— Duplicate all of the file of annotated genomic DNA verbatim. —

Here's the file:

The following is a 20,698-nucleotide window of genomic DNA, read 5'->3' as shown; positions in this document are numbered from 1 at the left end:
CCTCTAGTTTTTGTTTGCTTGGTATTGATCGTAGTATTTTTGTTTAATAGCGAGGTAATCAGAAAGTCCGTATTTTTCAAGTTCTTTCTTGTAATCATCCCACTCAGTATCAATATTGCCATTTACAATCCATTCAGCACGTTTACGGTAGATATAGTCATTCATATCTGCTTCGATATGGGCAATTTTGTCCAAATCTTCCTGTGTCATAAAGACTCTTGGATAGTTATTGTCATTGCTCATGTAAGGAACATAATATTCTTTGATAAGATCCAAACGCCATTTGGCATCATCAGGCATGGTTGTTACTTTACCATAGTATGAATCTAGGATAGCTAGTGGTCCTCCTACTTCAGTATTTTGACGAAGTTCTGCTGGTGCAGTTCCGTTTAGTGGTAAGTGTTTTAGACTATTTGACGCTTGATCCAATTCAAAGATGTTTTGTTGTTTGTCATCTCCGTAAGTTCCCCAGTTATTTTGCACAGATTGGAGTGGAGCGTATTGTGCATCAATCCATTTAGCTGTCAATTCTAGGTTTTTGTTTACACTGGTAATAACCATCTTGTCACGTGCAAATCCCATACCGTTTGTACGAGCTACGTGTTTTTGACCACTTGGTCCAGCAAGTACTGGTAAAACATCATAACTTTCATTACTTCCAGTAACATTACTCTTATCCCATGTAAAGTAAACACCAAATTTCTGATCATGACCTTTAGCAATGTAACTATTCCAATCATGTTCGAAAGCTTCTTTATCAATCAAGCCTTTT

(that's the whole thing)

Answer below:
The following is a 20,698-nucleotide window of genomic DNA, read 5'->3' as shown; positions in this document are numbered from 1 at the left end:
CCTCTAGTTTTTGTTTGCTTGGTATTGATCGTAGTATTTTTGTTTAATAGCGAGGTAATCAGAAAGTCCGTATTTTTCAAGTTCTTTCTTGTAATCATCCCACTCAGTATCAATATTGCCATTTACAATCCATTCAGCACGTTTACGGTAGATATAGTCATTCATATCTGCTTCGATATGGGCAATTTTGTCCAAATCTTCCTGTGTCATAAAGACTCTTGGATAGTTATTGTCATTGCTCATGTAAGGAACATAATATTCTTTGATAAGATCCAAACGCCATTTGGCATCATCAGGCATGGTTGTTACTTTACCATAGTATGAATCTAGGATAGCTAGTGGTCCTCCTACTTCAGTATTTTGACGAAGTTCTGCTGGTGCAGTTCCGTTTAGTGGTAAGTGTTTTAGACTATTTGACGCTTGATCCAATTCAAAGATGTTTTGTTGTTTGTCATCTCCGTAAGTTCCCCAGTTATTTTGCACAGATTGGAGTGGAGCGTATTGTGCATCAATCCATTTAGCTGTCAATTCTAGGTTTTTGTTTACACTGGTAATAACCATCTTGTCACGTGCAAATCCCATACCGTTTGTACGAGCTACGTGTTTTTGACCACTTGGTCCAGCAAGTACTGGTAAAACATCATAACTTTCATTACTTCCAGTAACATTACTCTTATCCCATGTAAAGTAAACACCAAATTTCTGATCATGACCTTTAGCAATGTAACTATTCCAATCATGTTCGAAAGCTTCTTTATCAATCAAGCCTTTT